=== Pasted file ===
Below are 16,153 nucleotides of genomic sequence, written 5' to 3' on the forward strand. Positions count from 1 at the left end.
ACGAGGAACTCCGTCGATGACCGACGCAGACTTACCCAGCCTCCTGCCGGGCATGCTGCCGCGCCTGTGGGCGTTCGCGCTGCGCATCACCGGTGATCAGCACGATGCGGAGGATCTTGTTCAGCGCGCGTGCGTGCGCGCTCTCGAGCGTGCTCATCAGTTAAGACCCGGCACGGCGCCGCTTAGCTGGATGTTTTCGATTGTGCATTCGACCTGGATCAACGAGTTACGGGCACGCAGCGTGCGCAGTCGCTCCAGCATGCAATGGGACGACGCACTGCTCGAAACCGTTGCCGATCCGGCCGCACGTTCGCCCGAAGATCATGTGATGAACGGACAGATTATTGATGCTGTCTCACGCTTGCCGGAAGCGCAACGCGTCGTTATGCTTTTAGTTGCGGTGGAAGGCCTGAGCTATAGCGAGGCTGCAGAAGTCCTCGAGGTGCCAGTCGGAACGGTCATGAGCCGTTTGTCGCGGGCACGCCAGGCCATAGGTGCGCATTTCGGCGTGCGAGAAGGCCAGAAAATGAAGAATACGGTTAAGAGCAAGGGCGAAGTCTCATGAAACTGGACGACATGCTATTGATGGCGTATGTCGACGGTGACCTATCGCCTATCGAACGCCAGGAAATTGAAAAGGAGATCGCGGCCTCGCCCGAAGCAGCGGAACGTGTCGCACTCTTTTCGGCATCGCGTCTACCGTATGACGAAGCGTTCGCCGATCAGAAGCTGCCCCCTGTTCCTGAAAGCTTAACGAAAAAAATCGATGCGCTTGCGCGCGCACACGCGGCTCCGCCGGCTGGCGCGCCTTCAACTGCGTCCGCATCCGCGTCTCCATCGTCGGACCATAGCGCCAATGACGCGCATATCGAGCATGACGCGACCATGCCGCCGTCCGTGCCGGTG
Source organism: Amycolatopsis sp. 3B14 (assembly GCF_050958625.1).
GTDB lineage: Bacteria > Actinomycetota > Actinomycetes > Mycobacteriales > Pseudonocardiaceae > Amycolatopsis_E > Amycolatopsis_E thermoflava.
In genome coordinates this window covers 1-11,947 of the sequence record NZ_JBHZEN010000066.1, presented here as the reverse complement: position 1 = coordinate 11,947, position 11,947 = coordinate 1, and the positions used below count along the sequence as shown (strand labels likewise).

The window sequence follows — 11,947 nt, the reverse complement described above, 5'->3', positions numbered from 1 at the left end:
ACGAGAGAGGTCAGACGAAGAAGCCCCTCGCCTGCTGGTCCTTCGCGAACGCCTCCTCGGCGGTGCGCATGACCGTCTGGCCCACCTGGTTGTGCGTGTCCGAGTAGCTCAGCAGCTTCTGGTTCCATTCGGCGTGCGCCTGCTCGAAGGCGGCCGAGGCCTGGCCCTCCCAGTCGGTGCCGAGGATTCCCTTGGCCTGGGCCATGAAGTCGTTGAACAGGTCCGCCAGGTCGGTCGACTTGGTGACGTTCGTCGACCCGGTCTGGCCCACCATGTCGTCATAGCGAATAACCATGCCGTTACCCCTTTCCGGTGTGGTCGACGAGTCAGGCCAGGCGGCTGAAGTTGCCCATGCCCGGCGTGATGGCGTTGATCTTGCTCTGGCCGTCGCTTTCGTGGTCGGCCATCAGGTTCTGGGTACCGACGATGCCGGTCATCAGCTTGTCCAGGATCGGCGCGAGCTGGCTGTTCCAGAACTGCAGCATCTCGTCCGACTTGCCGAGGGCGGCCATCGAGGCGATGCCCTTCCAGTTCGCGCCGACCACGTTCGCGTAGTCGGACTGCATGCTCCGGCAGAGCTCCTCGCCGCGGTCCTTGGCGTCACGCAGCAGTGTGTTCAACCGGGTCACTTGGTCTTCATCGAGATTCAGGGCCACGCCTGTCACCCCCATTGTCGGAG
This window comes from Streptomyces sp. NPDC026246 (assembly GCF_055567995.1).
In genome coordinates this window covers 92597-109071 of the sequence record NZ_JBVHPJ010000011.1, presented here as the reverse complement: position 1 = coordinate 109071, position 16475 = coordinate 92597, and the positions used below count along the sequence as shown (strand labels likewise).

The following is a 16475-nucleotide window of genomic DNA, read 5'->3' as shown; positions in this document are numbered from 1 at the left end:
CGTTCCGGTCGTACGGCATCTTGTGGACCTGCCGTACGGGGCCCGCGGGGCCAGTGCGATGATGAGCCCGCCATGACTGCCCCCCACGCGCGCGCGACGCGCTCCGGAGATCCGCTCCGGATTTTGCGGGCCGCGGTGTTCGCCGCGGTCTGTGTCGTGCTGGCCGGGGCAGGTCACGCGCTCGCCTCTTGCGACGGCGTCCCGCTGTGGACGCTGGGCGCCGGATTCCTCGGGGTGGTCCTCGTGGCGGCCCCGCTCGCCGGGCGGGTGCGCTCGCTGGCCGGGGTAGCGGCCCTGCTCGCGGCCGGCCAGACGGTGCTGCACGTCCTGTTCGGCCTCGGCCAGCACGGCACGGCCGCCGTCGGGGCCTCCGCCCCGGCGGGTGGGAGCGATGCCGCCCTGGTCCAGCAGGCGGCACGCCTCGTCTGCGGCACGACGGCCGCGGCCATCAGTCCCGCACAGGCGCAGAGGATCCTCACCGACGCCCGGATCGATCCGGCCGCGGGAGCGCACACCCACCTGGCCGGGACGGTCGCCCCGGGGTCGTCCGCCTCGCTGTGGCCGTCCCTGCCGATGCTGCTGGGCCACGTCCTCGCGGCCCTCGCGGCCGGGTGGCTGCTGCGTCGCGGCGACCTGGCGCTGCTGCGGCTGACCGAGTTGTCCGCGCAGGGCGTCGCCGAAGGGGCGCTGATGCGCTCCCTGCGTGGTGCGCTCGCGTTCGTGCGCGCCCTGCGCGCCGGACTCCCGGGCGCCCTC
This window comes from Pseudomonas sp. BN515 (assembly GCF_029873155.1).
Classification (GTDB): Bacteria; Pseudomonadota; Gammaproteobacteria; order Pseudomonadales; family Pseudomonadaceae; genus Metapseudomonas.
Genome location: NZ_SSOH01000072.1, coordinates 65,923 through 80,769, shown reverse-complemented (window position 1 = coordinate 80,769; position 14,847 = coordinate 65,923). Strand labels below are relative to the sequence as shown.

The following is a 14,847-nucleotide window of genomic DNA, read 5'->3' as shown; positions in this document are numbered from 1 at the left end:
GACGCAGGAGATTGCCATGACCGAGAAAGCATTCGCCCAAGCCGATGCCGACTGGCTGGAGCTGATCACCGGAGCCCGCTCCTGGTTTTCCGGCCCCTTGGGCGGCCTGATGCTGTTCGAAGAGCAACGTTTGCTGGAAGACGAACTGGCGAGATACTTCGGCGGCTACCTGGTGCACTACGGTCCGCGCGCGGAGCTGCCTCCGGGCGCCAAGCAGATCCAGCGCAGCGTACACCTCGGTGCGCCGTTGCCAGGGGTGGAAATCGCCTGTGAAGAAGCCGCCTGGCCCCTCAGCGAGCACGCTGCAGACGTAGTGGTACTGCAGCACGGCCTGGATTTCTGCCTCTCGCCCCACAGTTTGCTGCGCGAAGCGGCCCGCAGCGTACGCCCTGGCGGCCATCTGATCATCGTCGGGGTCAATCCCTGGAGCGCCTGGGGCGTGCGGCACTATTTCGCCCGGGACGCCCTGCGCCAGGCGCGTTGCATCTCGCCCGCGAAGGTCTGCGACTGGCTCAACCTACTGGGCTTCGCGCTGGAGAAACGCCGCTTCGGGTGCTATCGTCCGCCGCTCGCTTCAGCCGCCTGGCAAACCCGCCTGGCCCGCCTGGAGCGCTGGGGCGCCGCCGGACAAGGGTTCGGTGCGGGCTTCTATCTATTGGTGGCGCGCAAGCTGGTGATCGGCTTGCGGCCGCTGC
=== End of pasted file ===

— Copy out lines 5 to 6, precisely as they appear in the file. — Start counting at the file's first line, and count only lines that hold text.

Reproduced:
In genome coordinates this window covers 1-11,947 of the sequence record NZ_JBHZEN010000066.1, presented here as the reverse complement: position 1 = coordinate 11,947, position 11,947 = coordinate 1, and the positions used below count along the sequence as shown (strand labels likewise).

The window sequence follows — 11,947 nt, the reverse complement described above, 5'->3', positions numbered from 1 at the left end: